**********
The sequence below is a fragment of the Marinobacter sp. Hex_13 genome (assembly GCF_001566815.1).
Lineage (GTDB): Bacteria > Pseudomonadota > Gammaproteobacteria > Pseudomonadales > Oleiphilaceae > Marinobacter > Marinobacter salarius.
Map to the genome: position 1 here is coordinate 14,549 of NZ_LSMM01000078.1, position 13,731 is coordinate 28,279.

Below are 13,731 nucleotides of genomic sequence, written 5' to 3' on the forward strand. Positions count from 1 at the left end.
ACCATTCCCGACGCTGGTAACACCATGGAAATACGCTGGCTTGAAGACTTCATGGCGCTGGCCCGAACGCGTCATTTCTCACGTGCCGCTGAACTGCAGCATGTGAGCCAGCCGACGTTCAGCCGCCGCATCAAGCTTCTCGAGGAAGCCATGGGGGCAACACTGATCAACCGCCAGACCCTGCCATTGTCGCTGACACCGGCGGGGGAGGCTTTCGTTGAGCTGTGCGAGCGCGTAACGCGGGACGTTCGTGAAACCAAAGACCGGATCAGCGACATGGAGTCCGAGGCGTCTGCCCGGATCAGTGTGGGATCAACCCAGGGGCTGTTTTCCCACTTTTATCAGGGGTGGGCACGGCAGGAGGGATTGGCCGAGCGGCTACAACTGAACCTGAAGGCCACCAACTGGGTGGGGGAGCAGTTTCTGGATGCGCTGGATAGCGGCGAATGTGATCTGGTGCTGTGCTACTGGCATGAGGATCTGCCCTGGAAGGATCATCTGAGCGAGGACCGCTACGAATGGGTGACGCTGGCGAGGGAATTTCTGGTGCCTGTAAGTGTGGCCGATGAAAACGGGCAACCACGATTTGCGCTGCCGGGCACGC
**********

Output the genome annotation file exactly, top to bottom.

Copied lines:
The sequence below is a fragment of the Marinobacter sp. Hex_13 genome (assembly GCF_001566815.1).
Lineage (GTDB): Bacteria > Pseudomonadota > Gammaproteobacteria > Pseudomonadales > Oleiphilaceae > Marinobacter > Marinobacter salarius.
Map to the genome: position 1 here is coordinate 14,549 of NZ_LSMM01000078.1, position 13,731 is coordinate 28,279.

Below are 13,731 nucleotides of genomic sequence, written 5' to 3' on the forward strand. Positions count from 1 at the left end.
ACCATTCCCGACGCTGGTAACACCATGGAAATACGCTGGCTTGAAGACTTCATGGCGCTGGCCCGAACGCGTCATTTCTCACGTGCCGCTGAACTGCAGCATGTGAGCCAGCCGACGTTCAGCCGCCGCATCAAGCTTCTCGAGGAAGCCATGGGGGCAACACTGATCAACCGCCAGACCCTGCCATTGTCGCTGACACCGGCGGGGGAGGCTTTCGTTGAGCTGTGCGAGCGCGTAACGCGGGACGTTCGTGAAACCAAAGACCGGATCAGCGACATGGAGTCCGAGGCGTCTGCCCGGATCAGTGTGGGATCAACCCAGGGGCTGTTTTCCCACTTTTATCAGGGGTGGGCACGGCAGGAGGGATTGGCCGAGCGGCTACAACTGAACCTGAAGGCCACCAACTGGGTGGGGGAGCAGTTTCTGGATGCGCTGGATAGCGGCGAATGTGATCTGGTGCTGTGCTACTGGCATGAGGATCTGCCCTGGAAGGATCATCTGAGCGAGGACCGCTACGAATGGGTGACGCTGGCGAGGGAATTTCTGGTGCCTGTAAGTGTGGCCGATGAAAACGGGCAACCACGATTTGCGCTGCCGGGCACGC